Who’s Got Your Number?

According to leaks out of the FCC (hardly a surprise), there is some serious back-room discussion of allowing VoIP providers to directly tap into the national telephone numbers pool. The way things stand today, the numbers are still controlled by legacy “telephone companies” … i.e. local exchange carriers including AT&T, Verizon, Century Link, and well over a hundred smaller players. VoIP carriers have to get the numbers from those companies.

The leaks, first reported by web site Politico, hint that the FCC is considering a rule-making action that will change all that.

The obvious question is what does that have to do with the average VoIP user, what difference does it make to me? Well, for those whose phone service is provided by Phone.com or any other VoIP carrier, the difference may be great.

That’s because in this day and age we have something called a “virtual phone number.” In other words, in VoIP technology, the number is not physically tied to switchboard and locality. You can live in California and have a New York phone number, or one from London, or most other places. But the truth is, the number is really tied to a physical location – one still owned by the legacy phone companies. That’s what area codes are (or at least used to be) all about.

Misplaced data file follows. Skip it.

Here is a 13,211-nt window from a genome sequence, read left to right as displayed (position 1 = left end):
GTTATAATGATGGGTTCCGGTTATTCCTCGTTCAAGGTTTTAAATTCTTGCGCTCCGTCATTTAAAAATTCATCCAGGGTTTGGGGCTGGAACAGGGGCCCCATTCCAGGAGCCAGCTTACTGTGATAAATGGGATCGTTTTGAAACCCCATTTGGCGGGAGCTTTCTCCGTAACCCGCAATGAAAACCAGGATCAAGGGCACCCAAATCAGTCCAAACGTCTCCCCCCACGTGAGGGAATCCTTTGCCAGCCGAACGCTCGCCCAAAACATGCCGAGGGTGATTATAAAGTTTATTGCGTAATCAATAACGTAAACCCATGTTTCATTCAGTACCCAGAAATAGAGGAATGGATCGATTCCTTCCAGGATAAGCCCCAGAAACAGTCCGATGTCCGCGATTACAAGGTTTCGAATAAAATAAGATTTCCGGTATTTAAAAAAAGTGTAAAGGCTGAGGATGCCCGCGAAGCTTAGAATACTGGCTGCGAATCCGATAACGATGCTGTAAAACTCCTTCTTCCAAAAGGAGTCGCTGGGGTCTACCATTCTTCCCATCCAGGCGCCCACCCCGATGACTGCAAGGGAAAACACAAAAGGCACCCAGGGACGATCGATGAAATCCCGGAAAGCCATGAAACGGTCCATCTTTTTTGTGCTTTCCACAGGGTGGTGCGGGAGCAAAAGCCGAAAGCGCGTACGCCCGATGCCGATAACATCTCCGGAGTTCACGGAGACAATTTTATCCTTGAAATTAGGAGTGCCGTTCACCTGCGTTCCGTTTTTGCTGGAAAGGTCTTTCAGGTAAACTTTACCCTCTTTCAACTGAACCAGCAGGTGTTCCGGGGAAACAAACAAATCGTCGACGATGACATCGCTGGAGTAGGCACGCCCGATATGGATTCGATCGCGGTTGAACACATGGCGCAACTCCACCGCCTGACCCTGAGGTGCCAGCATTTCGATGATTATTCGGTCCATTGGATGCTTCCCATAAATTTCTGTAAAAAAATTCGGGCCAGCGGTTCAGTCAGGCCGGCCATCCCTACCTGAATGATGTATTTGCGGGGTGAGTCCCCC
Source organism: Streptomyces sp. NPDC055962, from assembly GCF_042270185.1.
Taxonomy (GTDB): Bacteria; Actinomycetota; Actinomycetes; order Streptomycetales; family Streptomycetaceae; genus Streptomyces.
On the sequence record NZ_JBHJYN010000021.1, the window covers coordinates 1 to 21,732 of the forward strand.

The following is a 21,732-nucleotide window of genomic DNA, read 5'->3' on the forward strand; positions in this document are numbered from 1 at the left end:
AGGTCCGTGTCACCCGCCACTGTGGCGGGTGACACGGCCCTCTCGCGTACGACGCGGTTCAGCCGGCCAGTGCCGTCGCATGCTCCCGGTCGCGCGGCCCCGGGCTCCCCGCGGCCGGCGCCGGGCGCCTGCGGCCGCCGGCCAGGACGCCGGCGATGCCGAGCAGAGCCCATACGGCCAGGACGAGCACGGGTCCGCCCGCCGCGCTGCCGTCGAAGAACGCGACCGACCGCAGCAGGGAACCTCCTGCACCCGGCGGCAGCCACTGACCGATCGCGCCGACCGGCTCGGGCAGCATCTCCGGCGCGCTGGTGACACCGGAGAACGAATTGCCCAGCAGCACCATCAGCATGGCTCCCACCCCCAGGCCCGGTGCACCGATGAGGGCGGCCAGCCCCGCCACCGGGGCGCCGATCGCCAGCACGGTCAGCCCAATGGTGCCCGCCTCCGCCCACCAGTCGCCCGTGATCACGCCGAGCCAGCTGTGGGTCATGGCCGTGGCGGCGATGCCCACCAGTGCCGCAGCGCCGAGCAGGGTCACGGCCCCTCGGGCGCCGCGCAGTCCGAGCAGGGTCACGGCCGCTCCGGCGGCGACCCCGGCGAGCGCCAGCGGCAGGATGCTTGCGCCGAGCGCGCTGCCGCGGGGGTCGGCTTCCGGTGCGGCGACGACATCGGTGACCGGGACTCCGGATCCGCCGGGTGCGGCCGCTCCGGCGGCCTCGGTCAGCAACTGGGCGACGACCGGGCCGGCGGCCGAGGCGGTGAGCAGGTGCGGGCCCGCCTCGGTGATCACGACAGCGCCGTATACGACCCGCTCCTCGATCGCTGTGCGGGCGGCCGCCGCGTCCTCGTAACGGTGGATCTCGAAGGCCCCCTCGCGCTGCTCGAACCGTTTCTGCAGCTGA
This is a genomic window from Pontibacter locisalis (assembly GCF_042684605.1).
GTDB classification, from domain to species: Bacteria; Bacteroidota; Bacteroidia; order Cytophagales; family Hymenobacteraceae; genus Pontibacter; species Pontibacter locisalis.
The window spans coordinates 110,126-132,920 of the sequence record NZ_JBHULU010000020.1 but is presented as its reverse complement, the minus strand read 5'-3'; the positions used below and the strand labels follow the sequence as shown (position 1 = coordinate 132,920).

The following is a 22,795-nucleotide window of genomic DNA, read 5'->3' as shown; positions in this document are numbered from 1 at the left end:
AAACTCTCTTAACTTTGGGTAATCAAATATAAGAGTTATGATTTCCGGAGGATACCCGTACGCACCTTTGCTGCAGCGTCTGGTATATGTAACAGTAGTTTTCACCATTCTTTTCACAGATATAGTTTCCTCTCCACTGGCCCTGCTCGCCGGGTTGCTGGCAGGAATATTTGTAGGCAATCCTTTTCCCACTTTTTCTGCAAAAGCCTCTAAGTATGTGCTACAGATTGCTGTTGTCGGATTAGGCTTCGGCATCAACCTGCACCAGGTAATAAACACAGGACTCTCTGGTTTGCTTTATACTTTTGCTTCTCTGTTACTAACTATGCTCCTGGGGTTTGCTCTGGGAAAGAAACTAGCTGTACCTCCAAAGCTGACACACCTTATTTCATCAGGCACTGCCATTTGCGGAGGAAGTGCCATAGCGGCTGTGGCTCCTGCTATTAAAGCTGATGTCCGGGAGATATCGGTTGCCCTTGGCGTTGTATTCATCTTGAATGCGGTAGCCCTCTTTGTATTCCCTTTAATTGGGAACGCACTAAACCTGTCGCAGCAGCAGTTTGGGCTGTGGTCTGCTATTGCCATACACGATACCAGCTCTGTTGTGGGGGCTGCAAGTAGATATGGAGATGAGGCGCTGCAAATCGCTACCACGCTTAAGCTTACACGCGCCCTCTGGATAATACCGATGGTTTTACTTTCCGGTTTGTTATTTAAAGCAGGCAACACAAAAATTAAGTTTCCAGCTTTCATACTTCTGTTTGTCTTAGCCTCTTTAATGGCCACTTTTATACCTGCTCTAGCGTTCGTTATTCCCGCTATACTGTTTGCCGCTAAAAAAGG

But if those legacy phone companies – middlemen, if you will – are cut out of the picture, then a layer of complexity in the network is removed. It doesn’t take a Geek to figure out that the less complex, the better the VoIP phone service can become.

“Allowing VoIP providers to obtain telephone numbers directly, and not through intermediate providers, as is generally the case today, has the potential to fuel innovation and promote competition, at the same time we ensure calls are routed reliably and efficiently, protect public safety, and guard against exhaust of limited numbers,” Politico said that it source, an FCC official, wrote in an email.

One small detail, of course, is that area codes become even less meaningful than they are today. An obvious result is that long distance charges simply don’t have any reality any more. Of course Phone.com users on any plan don’t pay for long distance anywhere in the U.S., but legacy carriers by and large still do try to exact a toll, if only an add-on fee for “unlimited long distance.”

At this point there’s no indication of exactly when the FCC might act, and of course it should be remembered that there’s some pretty heavy lobbying by the powerful local exchange carriers against changing the rules.